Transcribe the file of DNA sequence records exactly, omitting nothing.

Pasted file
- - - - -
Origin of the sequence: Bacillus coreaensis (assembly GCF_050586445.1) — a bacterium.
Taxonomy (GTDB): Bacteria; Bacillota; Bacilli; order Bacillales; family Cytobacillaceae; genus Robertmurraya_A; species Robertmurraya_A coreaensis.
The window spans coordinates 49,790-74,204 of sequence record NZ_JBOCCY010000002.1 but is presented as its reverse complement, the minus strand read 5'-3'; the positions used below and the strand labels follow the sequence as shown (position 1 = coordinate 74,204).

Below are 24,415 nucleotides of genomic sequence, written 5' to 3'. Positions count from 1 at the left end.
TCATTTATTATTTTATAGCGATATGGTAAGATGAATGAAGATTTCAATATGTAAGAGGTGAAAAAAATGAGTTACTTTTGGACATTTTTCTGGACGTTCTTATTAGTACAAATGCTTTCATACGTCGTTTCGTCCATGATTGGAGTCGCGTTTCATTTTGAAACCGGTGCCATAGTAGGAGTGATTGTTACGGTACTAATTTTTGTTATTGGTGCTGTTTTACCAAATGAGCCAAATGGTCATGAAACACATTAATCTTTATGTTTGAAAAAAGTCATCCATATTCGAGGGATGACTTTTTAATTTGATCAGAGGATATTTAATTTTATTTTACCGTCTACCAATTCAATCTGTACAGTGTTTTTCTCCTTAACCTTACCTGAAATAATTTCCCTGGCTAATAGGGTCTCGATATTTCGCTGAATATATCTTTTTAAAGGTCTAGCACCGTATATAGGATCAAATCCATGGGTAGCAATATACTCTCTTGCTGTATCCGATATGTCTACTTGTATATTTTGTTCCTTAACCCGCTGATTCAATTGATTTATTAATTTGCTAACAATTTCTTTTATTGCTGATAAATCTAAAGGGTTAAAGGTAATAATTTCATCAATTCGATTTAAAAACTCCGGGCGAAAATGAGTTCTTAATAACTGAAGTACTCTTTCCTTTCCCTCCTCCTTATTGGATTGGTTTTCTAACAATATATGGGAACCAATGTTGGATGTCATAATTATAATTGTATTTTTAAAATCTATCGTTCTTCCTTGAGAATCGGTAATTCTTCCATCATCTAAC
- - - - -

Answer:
Origin of the sequence: Bacillus coreaensis (assembly GCF_050586445.1) — a bacterium.
Taxonomy (GTDB): Bacteria; Bacillota; Bacilli; order Bacillales; family Cytobacillaceae; genus Robertmurraya_A; species Robertmurraya_A coreaensis.
The window spans coordinates 49,790-74,204 of sequence record NZ_JBOCCY010000002.1 but is presented as its reverse complement, the minus strand read 5'-3'; the positions used below and the strand labels follow the sequence as shown (position 1 = coordinate 74,204).

Below are 24,415 nucleotides of genomic sequence, written 5' to 3'. Positions count from 1 at the left end.
TCATTTATTATTTTATAGCGATATGGTAAGATGAATGAAGATTTCAATATGTAAGAGGTGAAAAAAATGAGTTACTTTTGGACATTTTTCTGGACGTTCTTATTAGTACAAATGCTTTCATACGTCGTTTCGTCCATGATTGGAGTCGCGTTTCATTTTGAAACCGGTGCCATAGTAGGAGTGATTGTTACGGTACTAATTTTTGTTATTGGTGCTGTTTTACCAAATGAGCCAAATGGTCATGAAACACATTAATCTTTATGTTTGAAAAAAGTCATCCATATTCGAGGGATGACTTTTTAATTTGATCAGAGGATATTTAATTTTATTTTACCGTCTACCAATTCAATCTGTACAGTGTTTTTCTCCTTAACCTTACCTGAAATAATTTCCCTGGCTAATAGGGTCTCGATATTTCGCTGAATATATCTTTTTAAAGGTCTAGCACCGTATATAGGATCAAATCCATGGGTAGCAATATACTCTCTTGCTGTATCCGATATGTCTACTTGTATATTTTGTTCCTTAACCCGCTGATTCAATTGATTTATTAATTTGCTAACAATTTCTTTTATTGCTGATAAATCTAAAGGGTTAAAGGTAATAATTTCATCAATTCGATTTAAAAACTCCGGGCGAAAATGAGTTCTTAATAACTGAAGTACTCTTTCCTTTCCCTCCTCCTTATTGGATTGGTTTTCTAACAATATATGGGAACCAATGTTGGATGTCATAATTATAATTGTATTTTTAAAATCTATCGTTCTTCCTTGAGAATCGGTAATTCTTCCATCATCTAAC